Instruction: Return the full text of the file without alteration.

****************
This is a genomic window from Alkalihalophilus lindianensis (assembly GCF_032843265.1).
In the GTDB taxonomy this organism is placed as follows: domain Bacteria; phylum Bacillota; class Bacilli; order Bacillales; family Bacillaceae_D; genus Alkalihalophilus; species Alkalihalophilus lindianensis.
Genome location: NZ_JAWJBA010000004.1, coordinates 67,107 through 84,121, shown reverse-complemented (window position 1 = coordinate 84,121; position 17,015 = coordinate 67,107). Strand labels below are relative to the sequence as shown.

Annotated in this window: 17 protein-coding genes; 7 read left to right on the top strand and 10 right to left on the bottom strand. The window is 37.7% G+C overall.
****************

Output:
This is a genomic window from Alkalihalophilus lindianensis (assembly GCF_032843265.1).
In the GTDB taxonomy this organism is placed as follows: domain Bacteria; phylum Bacillota; class Bacilli; order Bacillales; family Bacillaceae_D; genus Alkalihalophilus; species Alkalihalophilus lindianensis.
Genome location: NZ_JAWJBA010000004.1, coordinates 67,107 through 84,121, shown reverse-complemented (window position 1 = coordinate 84,121; position 17,015 = coordinate 67,107). Strand labels below are relative to the sequence as shown.

Annotated in this window: 17 protein-coding genes; 7 read left to right on the top strand and 10 right to left on the bottom strand. The window is 37.7% G+C overall.